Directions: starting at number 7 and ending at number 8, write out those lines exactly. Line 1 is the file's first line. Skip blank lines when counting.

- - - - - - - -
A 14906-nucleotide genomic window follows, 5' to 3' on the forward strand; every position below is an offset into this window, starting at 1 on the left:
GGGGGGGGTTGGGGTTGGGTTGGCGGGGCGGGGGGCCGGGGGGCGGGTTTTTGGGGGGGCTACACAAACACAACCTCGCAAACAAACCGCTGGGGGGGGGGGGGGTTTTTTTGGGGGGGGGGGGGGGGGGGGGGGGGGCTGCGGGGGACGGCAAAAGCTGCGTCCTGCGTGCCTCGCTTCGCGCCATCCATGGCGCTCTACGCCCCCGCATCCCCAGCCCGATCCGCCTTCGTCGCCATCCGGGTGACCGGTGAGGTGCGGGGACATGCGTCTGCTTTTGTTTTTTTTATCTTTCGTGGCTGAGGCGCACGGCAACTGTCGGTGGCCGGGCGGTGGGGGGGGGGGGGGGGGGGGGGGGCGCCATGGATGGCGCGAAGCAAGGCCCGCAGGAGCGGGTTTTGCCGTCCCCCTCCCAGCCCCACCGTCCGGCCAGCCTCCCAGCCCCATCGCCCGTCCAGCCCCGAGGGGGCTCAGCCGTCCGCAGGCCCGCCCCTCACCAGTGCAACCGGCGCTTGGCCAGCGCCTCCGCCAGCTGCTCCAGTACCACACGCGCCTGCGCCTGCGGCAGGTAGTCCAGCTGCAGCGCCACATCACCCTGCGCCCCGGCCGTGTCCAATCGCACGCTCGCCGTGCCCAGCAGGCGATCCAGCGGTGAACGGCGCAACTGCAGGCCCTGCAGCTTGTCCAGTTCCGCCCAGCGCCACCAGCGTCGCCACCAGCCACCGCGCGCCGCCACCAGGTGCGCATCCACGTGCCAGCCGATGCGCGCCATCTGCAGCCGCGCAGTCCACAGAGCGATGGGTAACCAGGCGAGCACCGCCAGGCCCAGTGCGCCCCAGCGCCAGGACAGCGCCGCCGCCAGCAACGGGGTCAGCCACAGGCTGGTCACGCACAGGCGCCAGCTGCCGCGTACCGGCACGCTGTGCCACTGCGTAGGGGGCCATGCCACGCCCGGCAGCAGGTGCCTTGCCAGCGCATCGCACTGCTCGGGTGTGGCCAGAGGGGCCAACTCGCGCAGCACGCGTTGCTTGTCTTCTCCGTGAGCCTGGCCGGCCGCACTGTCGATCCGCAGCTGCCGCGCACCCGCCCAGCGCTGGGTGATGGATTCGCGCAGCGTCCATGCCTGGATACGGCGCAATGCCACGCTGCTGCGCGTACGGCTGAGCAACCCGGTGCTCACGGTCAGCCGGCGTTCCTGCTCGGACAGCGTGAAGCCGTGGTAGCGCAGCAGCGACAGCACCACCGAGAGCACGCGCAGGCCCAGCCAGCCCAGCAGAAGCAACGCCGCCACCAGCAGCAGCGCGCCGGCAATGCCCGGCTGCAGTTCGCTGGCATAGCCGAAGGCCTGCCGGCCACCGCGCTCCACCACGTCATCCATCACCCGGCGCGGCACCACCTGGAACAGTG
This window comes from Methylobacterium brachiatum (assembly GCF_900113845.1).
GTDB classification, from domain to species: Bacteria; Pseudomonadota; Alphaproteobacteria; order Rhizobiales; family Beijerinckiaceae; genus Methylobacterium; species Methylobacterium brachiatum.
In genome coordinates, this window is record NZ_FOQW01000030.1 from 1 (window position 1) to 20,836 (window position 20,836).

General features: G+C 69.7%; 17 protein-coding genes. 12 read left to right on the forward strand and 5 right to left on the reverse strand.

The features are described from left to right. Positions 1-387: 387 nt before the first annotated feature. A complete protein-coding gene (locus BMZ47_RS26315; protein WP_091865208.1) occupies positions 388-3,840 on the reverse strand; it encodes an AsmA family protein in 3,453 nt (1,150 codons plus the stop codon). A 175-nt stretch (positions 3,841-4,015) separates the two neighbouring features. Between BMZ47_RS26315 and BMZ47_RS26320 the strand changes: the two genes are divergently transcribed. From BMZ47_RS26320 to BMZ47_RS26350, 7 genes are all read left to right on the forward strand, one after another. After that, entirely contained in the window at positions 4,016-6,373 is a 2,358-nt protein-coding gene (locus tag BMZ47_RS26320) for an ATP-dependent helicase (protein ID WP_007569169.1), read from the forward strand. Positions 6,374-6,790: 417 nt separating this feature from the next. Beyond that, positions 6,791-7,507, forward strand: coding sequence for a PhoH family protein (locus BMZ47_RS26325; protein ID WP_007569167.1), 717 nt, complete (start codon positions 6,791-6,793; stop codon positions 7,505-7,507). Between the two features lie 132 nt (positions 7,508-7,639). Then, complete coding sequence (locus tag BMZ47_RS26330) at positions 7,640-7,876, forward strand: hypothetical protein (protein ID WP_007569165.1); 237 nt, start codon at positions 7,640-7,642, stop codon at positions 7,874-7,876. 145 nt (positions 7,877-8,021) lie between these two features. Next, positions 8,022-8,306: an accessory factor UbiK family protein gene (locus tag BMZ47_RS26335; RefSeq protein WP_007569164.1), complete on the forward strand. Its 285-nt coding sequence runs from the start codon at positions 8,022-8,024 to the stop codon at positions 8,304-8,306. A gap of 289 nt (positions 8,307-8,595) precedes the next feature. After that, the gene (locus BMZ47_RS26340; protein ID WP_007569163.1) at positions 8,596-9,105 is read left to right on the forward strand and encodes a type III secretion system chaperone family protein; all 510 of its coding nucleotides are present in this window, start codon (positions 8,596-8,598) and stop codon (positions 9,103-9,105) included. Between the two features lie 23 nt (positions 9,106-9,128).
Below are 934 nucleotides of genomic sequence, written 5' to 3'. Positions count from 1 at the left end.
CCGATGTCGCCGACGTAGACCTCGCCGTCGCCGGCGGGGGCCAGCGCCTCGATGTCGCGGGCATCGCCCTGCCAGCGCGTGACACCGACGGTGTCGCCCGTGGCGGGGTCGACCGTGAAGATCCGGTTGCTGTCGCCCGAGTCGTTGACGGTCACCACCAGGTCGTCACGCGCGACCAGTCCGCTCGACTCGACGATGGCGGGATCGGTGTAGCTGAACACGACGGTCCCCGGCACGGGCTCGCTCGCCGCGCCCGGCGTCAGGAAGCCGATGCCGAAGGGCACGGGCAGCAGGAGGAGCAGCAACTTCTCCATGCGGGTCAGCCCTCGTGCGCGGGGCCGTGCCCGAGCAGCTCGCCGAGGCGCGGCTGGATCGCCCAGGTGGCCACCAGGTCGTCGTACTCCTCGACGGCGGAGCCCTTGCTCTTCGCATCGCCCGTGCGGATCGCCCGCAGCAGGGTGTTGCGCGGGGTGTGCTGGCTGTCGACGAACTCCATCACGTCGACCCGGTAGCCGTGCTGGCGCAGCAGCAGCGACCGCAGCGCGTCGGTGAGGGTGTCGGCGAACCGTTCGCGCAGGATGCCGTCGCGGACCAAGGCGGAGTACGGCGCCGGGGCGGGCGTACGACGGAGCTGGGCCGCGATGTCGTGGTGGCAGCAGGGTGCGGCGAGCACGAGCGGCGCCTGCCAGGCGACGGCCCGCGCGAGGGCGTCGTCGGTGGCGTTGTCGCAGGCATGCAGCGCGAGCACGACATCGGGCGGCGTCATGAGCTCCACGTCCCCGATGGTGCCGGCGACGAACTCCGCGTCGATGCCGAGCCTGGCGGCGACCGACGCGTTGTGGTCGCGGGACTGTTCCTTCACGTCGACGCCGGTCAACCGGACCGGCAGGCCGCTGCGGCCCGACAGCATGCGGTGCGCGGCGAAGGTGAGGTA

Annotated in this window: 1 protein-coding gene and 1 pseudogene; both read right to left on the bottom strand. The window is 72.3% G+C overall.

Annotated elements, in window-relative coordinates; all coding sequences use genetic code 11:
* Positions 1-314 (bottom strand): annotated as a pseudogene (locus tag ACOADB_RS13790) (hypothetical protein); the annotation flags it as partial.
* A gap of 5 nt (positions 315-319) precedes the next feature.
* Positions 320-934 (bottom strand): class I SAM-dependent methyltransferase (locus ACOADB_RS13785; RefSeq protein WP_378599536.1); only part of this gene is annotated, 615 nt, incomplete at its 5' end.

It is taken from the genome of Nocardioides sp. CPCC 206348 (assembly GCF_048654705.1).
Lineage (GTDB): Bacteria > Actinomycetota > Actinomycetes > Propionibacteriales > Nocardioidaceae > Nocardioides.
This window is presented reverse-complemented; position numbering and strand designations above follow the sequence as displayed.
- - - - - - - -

The features are described from left to right. Positions 1-387: 387 nt before the first annotated feature. A complete protein-coding gene (locus BMZ47_RS26315; protein WP_091865208.1) occupies positions 388-3,840 on the reverse strand; it encodes an AsmA family protein in 3,453 nt (1,150 codons plus the stop codon). A 175-nt stretch (positions 3,841-4,015) separates the two neighbouring features. Between BMZ47_RS26315 and BMZ47_RS26320 the strand changes: the two genes are divergently transcribed. From BMZ47_RS26320 to BMZ47_RS26350, 7 genes are all read left to right on the forward strand, one after another. After that, entirely contained in the window at positions 4,016-6,373 is a 2,358-nt protein-coding gene (locus tag BMZ47_RS26320) for an ATP-dependent helicase (protein ID WP_007569169.1), read from the forward strand. Positions 6,374-6,790: 417 nt separating this feature from the next. Beyond that, positions 6,791-7,507, forward strand: coding sequence for a PhoH family protein (locus BMZ47_RS26325; protein ID WP_007569167.1), 717 nt, complete (start codon positions 6,791-6,793; stop codon positions 7,505-7,507). Between the two features lie 132 nt (positions 7,508-7,639). Then, complete coding sequence (locus tag BMZ47_RS26330) at positions 7,640-7,876, forward strand: hypothetical protein (protein ID WP_007569165.1); 237 nt, start codon at positions 7,640-7,642, stop codon at positions 7,874-7,876. 145 nt (positions 7,877-8,021) lie between these two features. Next, positions 8,022-8,306: an accessory factor UbiK family protein gene (locus tag BMZ47_RS26335; RefSeq protein WP_007569164.1), complete on the forward strand. Its 285-nt coding sequence runs from the start codon at positions 8,022-8,024 to the stop codon at positions 8,304-8,306. A gap of 289 nt (positions 8,307-8,595) precedes the next feature. After that, the gene (locus BMZ47_RS26340; protein ID WP_007569163.1) at positions 8,596-9,105 is read left to right on the forward strand and encodes a type III secretion system chaperone family protein; all 510 of its coding nucleotides are present in this window, start codon (positions 8,596-8,598) and stop codon (positions 9,103-9,105) included. Between the two features lie 23 nt (positions 9,106-9,128).
Below are 934 nucleotides of genomic sequence, written 5' to 3'. Positions count from 1 at the left end.